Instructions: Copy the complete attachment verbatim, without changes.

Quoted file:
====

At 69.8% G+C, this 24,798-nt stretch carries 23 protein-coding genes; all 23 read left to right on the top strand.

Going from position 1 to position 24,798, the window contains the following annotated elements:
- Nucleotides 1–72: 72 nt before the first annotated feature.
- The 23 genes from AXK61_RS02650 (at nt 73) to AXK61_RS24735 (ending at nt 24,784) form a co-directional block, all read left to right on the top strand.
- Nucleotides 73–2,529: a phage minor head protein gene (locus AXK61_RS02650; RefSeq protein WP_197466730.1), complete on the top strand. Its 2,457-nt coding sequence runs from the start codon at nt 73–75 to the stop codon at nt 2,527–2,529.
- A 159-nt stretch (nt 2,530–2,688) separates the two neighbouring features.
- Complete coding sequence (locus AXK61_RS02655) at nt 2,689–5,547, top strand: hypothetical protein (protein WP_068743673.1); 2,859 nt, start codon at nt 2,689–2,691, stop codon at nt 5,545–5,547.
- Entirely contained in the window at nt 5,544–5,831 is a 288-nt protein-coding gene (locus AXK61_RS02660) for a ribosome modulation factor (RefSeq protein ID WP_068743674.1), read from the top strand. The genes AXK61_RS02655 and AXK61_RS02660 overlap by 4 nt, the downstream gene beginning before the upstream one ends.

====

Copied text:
At 69.8% G+C, this 24,798-nt stretch carries 23 protein-coding genes; all 23 read left to right on the top strand.

Going from position 1 to position 24,798, the window contains the following annotated elements:
- Nucleotides 1–72: 72 nt before the first annotated feature.
- The 23 genes from AXK61_RS02650 (at nt 73) to AXK61_RS24735 (ending at nt 24,784) form a co-directional block, all read left to right on the top strand.
- Nucleotides 73–2,529: a phage minor head protein gene (locus AXK61_RS02650; RefSeq protein WP_197466730.1), complete on the top strand. Its 2,457-nt coding sequence runs from the start codon at nt 73–75 to the stop codon at nt 2,527–2,529.
- A 159-nt stretch (nt 2,530–2,688) separates the two neighbouring features.
- Complete coding sequence (locus AXK61_RS02655) at nt 2,689–5,547, top strand: hypothetical protein (protein WP_068743673.1); 2,859 nt, start codon at nt 2,689–2,691, stop codon at nt 5,545–5,547.
- Entirely contained in the window at nt 5,544–5,831 is a 288-nt protein-coding gene (locus AXK61_RS02660) for a ribosome modulation factor (RefSeq protein ID WP_068743674.1), read from the top strand. The genes AXK61_RS02655 and AXK61_RS02660 overlap by 4 nt, the downstream gene beginning before the upstream one ends.